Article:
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Carcinogenesis. 1980 Aug;1(8):707-13.

Two-stage carcinogenesis in NMRI mice: intravaginal application of 7,12-dimethylbenz[a]anthracene as initiator followed by the phorbol ester 12-O-tetradecanoylphorbol-13-acetate as promoter.

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1
Institute of Experimental Pathology, German Cancer Research Center, Heidelberg, GFR.

Abstract

In this study a new modification of the systemic 2-stage carcinogenesis experiment is described. Tumors were induced in NMRI-mice using a single intravaginal application of the carcinogen 7,12-dimethylbenz[a]anthracene (DMBA) (initiator) followed by intravaginal treatment with 12-O-tetradecanoylphorbol-13-acetate (TPA) (promotor) as a cocarcinogen over a period of 52 weeks. The substances were applied using small tampons. Development of preneoplastic lesions or neoplasias was not found in the group of untreated control animals (n = 50) and in TPA treated animals (n = 50). However, mice which had been treated with TPA alone showed pronounced hyperplasia. When DMBA was applied without subsequent treatment with TPA (n = 100), formation of preneoplastic lesions was frequently observed. Fibroepitheliomas (papillomas), carcinomas and sarcomas, typically located intravaginally and at the external region of the vagina, were observed after the combined treatment with DMBA and TPA (n = 100). In addition, benign as well as malignant tumors were found, mainly in the forestomach, in DMBA treated animals and more frequently after application of DMBA and TPA. Tumors of the lung and leukemias were identified more frequently in comparison to the normal spontaneous tumor rate in NMRI mice, and were probably in part caused by the promoting substance TPA. On the other hand, no significant tumor formation in the mammary gland and in the ovaries was observed after DMBA/TPA application. The tumors observed in these organs were, however, caused by treatment with the carcinogen DMBA only. This new modification of the 2-stage experiment, i.e. the direct intravaginal application of initiating and promoting substances, has special relevance for the elucidation of the mechanisms involved in the development of carcinomas located at the portio vaginalis uteri in humans.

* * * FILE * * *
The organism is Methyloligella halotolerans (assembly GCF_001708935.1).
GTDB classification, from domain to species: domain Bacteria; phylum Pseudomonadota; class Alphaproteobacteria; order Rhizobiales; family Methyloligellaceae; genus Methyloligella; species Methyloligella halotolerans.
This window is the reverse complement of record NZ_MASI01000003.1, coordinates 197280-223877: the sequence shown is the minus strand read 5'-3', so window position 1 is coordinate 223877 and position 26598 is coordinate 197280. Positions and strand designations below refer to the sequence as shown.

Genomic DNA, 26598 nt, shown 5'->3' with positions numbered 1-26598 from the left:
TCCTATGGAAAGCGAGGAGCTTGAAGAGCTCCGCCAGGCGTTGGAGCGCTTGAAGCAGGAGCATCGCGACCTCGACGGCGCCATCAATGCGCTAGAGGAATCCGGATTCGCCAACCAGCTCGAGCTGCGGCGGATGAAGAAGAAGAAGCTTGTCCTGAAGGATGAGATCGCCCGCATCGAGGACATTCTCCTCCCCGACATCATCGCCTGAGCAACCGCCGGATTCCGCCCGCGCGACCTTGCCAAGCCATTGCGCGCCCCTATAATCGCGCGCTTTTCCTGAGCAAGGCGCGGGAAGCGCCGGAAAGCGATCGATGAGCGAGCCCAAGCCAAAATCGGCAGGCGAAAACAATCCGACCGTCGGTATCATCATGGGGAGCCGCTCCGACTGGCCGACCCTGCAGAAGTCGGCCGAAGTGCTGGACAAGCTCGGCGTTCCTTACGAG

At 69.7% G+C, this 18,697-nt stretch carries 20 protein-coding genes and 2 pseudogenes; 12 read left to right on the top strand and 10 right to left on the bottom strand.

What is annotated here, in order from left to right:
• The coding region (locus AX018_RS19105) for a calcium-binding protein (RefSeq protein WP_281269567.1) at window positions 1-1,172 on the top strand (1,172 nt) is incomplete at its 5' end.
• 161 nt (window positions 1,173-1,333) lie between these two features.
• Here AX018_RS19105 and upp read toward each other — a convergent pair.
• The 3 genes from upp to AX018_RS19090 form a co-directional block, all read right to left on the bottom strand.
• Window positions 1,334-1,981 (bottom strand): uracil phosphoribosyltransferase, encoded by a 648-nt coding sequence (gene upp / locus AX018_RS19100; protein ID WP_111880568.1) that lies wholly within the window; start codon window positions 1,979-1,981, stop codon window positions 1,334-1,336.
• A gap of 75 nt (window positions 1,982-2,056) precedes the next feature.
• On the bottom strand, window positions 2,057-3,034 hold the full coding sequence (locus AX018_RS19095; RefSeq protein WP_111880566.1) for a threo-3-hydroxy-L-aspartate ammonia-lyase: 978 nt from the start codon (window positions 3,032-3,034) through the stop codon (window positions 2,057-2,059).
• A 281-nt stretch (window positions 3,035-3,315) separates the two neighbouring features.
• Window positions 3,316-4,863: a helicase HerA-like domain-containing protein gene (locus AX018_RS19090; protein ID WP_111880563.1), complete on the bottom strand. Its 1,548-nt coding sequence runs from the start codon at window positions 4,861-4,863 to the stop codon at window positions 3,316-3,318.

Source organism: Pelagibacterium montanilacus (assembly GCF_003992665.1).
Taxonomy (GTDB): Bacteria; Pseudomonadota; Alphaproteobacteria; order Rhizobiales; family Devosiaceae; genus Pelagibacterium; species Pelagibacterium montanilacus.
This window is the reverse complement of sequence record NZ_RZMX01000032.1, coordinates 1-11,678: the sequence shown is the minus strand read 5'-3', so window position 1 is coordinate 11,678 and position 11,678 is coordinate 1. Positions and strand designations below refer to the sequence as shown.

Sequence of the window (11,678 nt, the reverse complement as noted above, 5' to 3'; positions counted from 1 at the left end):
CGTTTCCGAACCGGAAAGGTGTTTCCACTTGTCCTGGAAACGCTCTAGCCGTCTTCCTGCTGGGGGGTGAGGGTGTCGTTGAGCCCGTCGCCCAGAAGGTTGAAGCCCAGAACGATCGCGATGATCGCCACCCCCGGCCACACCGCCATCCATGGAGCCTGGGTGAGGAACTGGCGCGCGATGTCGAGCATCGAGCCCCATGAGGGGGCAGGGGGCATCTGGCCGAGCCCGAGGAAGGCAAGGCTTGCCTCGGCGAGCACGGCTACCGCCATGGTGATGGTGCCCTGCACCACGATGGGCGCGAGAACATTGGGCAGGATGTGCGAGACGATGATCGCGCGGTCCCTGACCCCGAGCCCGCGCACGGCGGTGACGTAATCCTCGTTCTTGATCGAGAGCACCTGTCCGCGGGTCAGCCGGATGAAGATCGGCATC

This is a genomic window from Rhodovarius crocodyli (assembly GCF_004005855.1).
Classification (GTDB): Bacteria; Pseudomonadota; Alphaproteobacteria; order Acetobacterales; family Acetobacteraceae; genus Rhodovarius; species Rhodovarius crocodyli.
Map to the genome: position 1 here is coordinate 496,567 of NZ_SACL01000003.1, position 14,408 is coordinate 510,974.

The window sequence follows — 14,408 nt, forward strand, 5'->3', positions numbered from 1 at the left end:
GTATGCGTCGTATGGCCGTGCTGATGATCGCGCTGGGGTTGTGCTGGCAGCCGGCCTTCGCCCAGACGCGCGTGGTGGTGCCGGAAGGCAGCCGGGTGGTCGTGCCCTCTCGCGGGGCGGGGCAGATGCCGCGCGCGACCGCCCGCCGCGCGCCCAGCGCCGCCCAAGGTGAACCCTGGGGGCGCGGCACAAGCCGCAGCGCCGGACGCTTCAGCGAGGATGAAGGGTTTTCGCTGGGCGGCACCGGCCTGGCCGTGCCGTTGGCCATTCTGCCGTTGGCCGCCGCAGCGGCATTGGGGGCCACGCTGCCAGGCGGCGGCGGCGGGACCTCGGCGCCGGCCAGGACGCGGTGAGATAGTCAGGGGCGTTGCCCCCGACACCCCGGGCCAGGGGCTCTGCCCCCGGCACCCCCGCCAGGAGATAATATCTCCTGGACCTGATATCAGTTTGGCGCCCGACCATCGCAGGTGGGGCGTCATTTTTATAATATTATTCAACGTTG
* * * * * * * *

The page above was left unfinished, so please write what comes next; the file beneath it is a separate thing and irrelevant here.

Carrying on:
PMID:
11272124
[Indexed for MEDLINE]
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